The gold market is throwing up some interesting situations. A lot of technical indicators are pointing towards a downwards move in price, but the metal still keeps finding support. Yet this strength hasn’t brought about a bull market. The sideways price movement could signal a battle between head and heart.
Of course, the technical analysis is never guaranteed to be correct. Chief market strategist at BubbaTrading.com, Todd ‘Bubba’ Horwitz, maintains that the clues still point downwards. In his analyst report, released through specialist gold site Kitco.com, he stated:
“Gold bulls won't give up… From history we know a couple of things, markets typically will follow the footprint they leave and following the footprint gives you a higher probability of success. The footprints in metals suggest both gold and silver are headed lower. Of course, there are no guarantees.”
The situation could reflect the fact that all trends have a ‘bend in the end’. The technical pattern may be about to shift. Or it could reflect a move into gold by investors with a long time holding period and an appetite to move into gold for reasons based around security. These investors are, of course, delighted if they get into the metal at a ‘good’ price, but the major driver appears to be a flight to safety.
The suggestion is that the support for price isn’t being driven by gold specialists or technical analysts, but more by the general public moving in to take positions.
Horwitz has identified a short term downtrend, but notes:
“Investors in equities and metals can buy and hold knowing that those markets go up and down but over time they work higher.”
The 1,500 ‘round number’ support is showing significant strength. This chimes with the suggestion that it is the average person on the street rather than a gold-bug who is buying. Whether that support builds or fades is the key question. It is a situation worth monitoring and Horwitz, for now, maintains a short bias:
“For now, we are short and will stay there until silver closes over $18.00 and gold closes over $1,520.”
Horwitz is not alone. The ‘ideas’ section on Trading Views has several other analysts releasing recent reports that see the price of gold falling.
Adz786 has a target price of 1,450:
Jaxpx also picks out the wedge pattern and takes the view that the break, when it comes, will be to the downside:
Jeafx sees the resistance at 1,507 as too much of a barrier. The first target is 1,490, then 1,450 and beyond:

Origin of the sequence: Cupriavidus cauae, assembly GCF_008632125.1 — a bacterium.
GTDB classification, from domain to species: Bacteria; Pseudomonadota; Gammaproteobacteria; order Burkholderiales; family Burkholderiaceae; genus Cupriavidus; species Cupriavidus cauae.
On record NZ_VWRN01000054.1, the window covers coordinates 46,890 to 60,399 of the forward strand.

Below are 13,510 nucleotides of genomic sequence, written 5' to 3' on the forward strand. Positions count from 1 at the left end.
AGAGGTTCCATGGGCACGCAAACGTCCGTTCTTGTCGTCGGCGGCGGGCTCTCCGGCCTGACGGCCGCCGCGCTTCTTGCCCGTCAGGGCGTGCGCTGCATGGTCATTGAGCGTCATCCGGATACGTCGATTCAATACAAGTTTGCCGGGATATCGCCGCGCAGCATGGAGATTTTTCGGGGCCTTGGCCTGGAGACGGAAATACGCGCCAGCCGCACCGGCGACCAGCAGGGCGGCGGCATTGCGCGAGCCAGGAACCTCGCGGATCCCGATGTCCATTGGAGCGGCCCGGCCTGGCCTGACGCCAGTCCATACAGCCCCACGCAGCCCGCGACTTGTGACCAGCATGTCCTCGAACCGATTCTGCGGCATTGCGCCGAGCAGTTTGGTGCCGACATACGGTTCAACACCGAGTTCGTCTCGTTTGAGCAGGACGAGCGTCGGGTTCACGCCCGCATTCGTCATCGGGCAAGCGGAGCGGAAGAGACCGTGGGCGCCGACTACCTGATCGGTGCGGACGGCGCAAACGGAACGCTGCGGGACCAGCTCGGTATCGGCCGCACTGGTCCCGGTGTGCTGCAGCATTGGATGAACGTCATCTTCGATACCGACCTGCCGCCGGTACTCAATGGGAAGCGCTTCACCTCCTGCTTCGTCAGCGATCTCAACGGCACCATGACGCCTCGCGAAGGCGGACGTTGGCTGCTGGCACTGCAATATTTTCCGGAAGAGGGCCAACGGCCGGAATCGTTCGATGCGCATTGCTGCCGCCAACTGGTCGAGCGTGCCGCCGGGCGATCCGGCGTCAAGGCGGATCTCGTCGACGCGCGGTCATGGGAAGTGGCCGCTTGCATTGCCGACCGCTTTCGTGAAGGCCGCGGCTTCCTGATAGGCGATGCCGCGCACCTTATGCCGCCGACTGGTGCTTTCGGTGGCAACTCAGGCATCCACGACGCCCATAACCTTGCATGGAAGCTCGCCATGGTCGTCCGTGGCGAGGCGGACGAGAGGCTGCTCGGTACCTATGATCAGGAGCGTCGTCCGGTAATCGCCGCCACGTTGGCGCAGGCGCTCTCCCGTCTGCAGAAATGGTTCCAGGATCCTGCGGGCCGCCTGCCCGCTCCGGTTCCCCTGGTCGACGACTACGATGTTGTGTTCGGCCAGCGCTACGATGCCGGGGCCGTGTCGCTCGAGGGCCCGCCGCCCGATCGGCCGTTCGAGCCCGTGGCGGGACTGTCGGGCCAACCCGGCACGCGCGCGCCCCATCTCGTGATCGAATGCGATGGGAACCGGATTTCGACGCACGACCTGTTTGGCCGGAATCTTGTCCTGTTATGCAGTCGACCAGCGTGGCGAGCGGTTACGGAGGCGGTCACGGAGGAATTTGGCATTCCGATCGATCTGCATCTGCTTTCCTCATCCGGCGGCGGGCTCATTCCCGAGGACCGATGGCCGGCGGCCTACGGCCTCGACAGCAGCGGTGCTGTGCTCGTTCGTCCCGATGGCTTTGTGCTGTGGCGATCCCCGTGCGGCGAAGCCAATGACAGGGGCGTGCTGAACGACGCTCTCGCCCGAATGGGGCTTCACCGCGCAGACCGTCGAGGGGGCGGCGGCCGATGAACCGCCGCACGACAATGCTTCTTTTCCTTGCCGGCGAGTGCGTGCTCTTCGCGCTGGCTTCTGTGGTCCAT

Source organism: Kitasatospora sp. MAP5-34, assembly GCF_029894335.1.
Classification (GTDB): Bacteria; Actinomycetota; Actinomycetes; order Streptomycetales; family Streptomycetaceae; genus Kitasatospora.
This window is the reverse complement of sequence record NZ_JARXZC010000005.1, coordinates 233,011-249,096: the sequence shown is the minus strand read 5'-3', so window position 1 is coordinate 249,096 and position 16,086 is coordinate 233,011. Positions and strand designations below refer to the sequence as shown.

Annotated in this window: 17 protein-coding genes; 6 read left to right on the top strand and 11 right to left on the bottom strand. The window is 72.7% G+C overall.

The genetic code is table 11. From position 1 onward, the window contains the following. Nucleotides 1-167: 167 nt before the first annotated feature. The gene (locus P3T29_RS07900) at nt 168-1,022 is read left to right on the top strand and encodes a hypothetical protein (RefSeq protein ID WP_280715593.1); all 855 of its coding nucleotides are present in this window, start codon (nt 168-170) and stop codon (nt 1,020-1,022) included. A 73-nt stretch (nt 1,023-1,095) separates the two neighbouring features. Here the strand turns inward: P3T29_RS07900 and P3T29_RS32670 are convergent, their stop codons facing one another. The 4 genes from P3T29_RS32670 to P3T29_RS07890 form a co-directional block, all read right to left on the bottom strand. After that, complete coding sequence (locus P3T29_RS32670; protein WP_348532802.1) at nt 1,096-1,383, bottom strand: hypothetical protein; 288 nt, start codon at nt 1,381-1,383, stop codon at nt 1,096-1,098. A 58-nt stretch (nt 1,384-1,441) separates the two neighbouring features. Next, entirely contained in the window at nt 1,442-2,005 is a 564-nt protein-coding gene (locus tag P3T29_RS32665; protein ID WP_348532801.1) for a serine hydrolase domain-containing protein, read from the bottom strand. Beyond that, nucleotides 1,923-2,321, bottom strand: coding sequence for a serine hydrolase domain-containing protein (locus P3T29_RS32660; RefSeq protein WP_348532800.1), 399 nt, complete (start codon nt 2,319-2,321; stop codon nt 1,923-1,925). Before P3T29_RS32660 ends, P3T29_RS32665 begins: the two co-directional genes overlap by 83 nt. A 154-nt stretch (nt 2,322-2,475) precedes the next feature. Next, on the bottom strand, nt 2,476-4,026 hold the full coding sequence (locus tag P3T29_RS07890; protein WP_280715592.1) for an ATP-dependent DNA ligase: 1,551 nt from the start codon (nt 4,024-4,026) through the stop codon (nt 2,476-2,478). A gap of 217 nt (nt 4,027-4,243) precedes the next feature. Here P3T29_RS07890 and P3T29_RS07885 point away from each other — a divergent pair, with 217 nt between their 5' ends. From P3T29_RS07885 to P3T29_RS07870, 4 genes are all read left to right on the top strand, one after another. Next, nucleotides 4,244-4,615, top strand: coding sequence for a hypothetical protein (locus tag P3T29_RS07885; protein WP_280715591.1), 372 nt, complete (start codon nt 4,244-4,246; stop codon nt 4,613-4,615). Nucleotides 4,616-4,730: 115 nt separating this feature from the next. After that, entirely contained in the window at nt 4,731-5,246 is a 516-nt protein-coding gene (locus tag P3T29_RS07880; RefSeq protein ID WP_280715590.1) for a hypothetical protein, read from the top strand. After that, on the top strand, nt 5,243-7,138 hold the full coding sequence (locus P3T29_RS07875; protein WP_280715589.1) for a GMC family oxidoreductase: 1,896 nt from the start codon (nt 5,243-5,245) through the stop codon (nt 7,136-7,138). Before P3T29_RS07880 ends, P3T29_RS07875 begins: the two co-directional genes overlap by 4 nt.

Furthermore, there are analysts on the Trading View ‘ideas’ section who have also used technical analysis to establish a case for the bulls. Abulqasimfx has pasted analysis of short term opportunities going long (source: TradingView). As has Splutinum:
One representation of the groundswell of gold demand is the Exchange-traded fund (ETF) market. These instruments, which typically come with lower transaction and management costs, a degree of tax-efficiency and stock-like features are particularly popular among less active investors.
A Bloomberg report released on Wednesday began with the headline ‘Gold ETFs Post Longest Run in a Decade as Anxiety Mounts’ (source: Bloomberg). Investor holdings in gold-based ETFs have increased for 17 consecutive days. This pattern represents the longest inflow into gold ETFs since the financial crisis of 2008.
Analyst reports from some of the bigger banks signal Wall Street is willing to support the case for long-term price increases. Citigroup now considers a price of $1,700 to be feasible, noting:
“Gold inflows are likely to persist… Markedly weak manufacturing and services ISM data show that the slowdown in global trade is starting to bite the US economy.”
If China and the US can’t reach a mini deal this week, Adarsh Sinha, co-head of Asia FX and rates strategy at Bank of America Merrill Lynch believes that “gold obviously stands to benefit” (Source: ZeroHedge)
According to the World Gold Council, ETFs now have their all-time high levels of gold holdings. Around 2,808 tonnes of the metal are held to back the holdings in ETFs. That pile saw 75 tonnes added to it in September alone. The all-time high figure has to be caveated by two factors, which distort the data, but in different ways. The first is that ETFs have become more widely traded since the last high of 2012. The second is that the price in 2012 when the previous high was recorded, was in the region of $1,700.
Another trend picked up by the data is that the demand for ETFs is being driven by non-US investors. European and Asian buyers have moved into the market and hold more gold in the form of ETFs than they did in 2012. North America, on the other hand, currently has less of the asset in ETF form than it did back in 2012.
The gold price is seeing shorter-term technical analysis largely point downwards but price support coming from the broader market. Two very different forces are in play. Looking at the wedge pattern, it might be a case that the result is shared sooner rather than later. All the analysis reports referenced are included for informative reasons, rather than to influence the trading decision. It will be interesting to see which of the two prevails.
The rotation from North American to European buyers might be significant in other ways. Jerome Powell, Chair of the Federal Reserve maintains that the data indicates that the US population is not exposed to too much stress. If Powell looks to indicators such as gold-buying data and sees strength in the US domestic economy, it may encourage him to resist further rate cuts.